New Jersey mom thanks organ donor for second chance on life 20 years later

EAST BRUNSWICK, NJ – A New Jersey mom is thankful for the opportunity provided to her by an organ donor whose last action in life was to save the lives others.

Robyn Ashmen, 52, is taking time to reflect on life’s most precious moments as she recently celebrated the 20th anniversary of her life-saving kidney and pancreas transplants.

Through her personal story of overcoming challenges, Robyn inspires her students and those around her, who are consistently ranked among the top professors at Stevens Institute of Technology. Aside from advocating for NJ Sharing Network, Robyn is also passionate about recovering and reusing donated organs and tissue. During National Donate Life Month in April, she will encourage her fellow parishioners at St. Bartholomew’s Church in East Brunswick to register as organ and tissue donors.

“Right now, there are nearly 4,000 people in New Jersey waiting for a life-saving transplant. Just one organ and tissue donor can save eight lives and enhance the lives of over 75 others,” said Robyn. “Every day, I thank God and my organ donor and his brave mother for the gift of life. We often forget that our actions can have a positive effect on the world. Organ and tissue donation creates a powerful ripple effect on the lives of others and their loved ones.”

When Robyn was 16, she was diagnosed with Type 1 Diabetes. In spite of her many health challenges, the lifelong New Jersey resident earned her bachelor’s degree from Montclair State University, a master’s degree from Seton Hall University, and a PhD from Drexel University’s College of Nursing and Health Professions.

“In 2002, I had just completed my master’s thesis when my health issues became critical and I had to begin dialysis,” said Robyn. “Dialysis was extremely difficult, but I continued to work full time which helped me stay positive and hopeful.”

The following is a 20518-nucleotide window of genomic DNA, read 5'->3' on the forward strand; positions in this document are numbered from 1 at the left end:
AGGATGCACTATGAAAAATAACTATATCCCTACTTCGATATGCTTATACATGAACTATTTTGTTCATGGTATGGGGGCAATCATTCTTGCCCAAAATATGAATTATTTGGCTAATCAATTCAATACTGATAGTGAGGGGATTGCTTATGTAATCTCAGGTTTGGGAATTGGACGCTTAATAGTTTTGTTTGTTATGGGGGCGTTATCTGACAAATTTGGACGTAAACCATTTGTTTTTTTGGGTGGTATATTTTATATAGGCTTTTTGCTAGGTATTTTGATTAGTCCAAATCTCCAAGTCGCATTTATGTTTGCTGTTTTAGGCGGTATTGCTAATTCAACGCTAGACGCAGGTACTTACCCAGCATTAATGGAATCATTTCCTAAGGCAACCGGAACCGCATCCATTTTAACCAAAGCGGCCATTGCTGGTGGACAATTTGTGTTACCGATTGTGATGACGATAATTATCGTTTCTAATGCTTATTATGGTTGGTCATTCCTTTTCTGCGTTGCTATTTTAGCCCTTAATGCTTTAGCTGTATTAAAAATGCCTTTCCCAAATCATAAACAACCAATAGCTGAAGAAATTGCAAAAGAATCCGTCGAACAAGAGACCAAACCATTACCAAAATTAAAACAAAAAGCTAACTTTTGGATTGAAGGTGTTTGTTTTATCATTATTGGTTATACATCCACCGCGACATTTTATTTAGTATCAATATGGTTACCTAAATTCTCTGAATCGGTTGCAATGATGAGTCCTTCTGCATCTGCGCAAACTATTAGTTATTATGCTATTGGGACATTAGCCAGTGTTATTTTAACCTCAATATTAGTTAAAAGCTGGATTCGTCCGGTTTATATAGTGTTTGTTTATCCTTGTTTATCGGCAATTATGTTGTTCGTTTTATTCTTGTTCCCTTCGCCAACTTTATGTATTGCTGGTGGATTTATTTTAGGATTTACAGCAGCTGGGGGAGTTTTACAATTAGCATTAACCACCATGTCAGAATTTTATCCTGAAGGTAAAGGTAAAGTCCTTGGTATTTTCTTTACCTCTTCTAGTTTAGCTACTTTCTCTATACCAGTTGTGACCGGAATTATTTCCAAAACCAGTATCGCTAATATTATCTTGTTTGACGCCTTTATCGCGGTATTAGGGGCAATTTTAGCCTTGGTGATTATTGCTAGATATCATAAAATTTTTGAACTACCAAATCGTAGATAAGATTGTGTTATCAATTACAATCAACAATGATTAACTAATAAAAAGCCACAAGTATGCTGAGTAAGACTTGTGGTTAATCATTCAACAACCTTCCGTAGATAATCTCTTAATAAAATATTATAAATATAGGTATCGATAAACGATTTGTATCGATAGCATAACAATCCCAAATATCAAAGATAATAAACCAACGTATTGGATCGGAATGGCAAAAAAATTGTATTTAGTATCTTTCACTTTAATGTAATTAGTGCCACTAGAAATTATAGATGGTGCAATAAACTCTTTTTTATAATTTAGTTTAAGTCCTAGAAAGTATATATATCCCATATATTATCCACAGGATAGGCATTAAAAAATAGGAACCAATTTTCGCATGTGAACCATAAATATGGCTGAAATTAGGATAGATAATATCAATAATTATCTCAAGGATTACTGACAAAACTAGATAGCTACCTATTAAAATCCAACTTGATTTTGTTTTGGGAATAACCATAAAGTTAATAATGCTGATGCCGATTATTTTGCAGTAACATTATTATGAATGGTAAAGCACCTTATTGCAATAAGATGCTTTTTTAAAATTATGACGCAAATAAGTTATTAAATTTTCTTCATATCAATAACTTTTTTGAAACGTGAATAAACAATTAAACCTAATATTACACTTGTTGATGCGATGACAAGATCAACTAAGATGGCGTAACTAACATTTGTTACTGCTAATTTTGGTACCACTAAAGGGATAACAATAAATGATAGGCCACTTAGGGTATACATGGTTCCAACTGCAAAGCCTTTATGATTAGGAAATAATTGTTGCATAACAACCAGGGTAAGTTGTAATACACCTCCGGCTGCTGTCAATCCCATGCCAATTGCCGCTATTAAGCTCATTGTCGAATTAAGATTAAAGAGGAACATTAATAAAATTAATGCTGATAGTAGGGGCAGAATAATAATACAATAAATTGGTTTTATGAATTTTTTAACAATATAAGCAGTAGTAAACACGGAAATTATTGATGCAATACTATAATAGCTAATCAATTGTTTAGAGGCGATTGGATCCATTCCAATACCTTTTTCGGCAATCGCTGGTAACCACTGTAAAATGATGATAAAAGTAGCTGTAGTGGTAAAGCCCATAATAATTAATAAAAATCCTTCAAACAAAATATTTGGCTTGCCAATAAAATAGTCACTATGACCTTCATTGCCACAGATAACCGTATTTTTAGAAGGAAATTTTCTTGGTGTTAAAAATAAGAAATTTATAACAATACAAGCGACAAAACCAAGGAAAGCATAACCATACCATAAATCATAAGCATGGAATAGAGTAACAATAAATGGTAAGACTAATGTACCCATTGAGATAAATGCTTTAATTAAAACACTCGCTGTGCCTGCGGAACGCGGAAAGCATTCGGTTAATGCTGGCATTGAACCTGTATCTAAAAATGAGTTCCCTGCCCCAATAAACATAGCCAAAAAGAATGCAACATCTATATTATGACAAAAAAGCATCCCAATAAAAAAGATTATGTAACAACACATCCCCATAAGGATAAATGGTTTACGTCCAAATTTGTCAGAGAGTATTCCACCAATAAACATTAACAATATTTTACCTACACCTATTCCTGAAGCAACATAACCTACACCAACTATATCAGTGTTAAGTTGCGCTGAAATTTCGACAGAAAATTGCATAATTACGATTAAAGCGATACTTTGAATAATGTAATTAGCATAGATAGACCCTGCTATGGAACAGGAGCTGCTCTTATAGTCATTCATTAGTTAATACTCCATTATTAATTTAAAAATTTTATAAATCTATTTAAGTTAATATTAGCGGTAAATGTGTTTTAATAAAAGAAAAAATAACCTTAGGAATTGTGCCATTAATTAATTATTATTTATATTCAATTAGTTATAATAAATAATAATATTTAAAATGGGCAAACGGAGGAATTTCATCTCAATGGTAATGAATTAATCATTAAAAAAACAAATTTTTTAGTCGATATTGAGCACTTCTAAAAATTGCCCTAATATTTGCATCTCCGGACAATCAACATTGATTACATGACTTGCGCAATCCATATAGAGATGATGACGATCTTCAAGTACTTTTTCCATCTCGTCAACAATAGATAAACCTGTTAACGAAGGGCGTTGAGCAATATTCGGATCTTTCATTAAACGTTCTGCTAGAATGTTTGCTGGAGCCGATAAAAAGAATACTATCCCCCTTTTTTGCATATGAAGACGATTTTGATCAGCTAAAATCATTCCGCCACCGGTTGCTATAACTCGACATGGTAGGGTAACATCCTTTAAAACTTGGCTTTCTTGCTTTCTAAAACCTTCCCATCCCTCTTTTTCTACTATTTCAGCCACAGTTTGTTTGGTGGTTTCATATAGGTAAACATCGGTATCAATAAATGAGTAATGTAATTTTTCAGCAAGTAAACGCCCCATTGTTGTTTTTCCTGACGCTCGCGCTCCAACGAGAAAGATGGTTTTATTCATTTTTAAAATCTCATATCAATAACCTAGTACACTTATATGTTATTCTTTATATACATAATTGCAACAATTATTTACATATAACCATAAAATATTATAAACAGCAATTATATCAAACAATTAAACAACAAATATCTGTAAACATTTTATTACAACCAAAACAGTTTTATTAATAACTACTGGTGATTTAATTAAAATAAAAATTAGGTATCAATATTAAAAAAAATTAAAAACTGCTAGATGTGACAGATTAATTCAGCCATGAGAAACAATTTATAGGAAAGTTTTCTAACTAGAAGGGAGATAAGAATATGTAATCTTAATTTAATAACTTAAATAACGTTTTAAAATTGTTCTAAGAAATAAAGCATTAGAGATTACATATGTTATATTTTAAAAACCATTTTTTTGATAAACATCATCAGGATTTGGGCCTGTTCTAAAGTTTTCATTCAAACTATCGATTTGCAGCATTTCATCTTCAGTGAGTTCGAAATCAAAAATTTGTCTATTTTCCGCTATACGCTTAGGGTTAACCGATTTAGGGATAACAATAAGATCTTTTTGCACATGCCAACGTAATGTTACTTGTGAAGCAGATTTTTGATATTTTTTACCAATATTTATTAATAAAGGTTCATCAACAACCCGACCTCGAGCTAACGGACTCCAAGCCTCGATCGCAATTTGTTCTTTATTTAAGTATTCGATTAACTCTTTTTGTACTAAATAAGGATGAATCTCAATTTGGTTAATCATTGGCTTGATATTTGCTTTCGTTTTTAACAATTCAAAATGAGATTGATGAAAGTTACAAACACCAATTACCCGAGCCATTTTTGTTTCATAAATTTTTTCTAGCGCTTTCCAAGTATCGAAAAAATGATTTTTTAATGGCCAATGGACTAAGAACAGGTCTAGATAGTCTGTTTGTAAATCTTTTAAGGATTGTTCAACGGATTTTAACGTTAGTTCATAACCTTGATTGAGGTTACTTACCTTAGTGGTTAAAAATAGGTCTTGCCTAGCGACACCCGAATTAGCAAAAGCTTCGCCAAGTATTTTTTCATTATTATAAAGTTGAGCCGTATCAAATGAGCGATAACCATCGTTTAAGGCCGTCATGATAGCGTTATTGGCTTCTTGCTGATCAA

Robyn’s prayers were answered nearly one year later when she received a phone call from a nurse at Hackensack University Medical Center.

“I’ll never forget the sound of her voice when she said, ‘Robyn, how would you like a perfectly matched kidney and pancreas?’ I fell to my knees with joy. I was excited and extremely chatty when they wheeled me in for surgery at the hospital. I remember my doctor joking with everyone that ‘somebody needs to shut her up,’” said Robyn.

Robyn’s kidney and pancreas transplant surgeries were successful, giving her a second chance to live life to the fullest. Robyn remains in regular contact with her donor’s mother as her donor hero, a young man from California who tragically passed away following an accident.

“It feels like he (my donor) is nudging me when he wants me to speak to his mom,” said Robyn. “There are never enough words to express my gratitude. Whenever I get to enjoy a special moment or even times when I can enjoy eating something sweet, I tap my side and thank my donor for making everything possible.”

In 2006, Robyn had a major health setback when she lost kidney function due to the BK virus. She then experienced yet another life-changing moment.

“I went to see my doctor when we noticed that my stomach had popped out a bit,” said Robyn. “I was shocked when an ultrasound showed that I was five months pregnant. My doctors were even more surprised than my husband and me. The last two months of my pregnancy, I needed to go back on dialysis which was not easy when you are pregnant and driving to dialysis six days per week – driving from East Brunswick to Hackensack.”

On June 16, 2010, Robyn’s daughter Olivia Ashmen was born via emergency C-section. Despite arriving prematurely at 30-weeks, Olivia proved to be a strong fighter like her mother.

“The medical team was expecting the worst. They called Olivia ‘a miracle baby’ because she was breathing room air – she was never intubated and her lungs were fine,” said Robyn.

Two years after Olivia’s birth, Robyn received a second successful kidney transplant. This time, her living donor hero was her cousin.

Today, Robyn’s kidney and pancreas continue to function perfectly. She and her fiancée, Howard Woods, are looking forward to their wedding later this year. Olivia, now 12 years old, is thriving and currently working on her Silver Award for Girl Scouts.

Based on an article by Gary Mignone, NJ Sharing Network.

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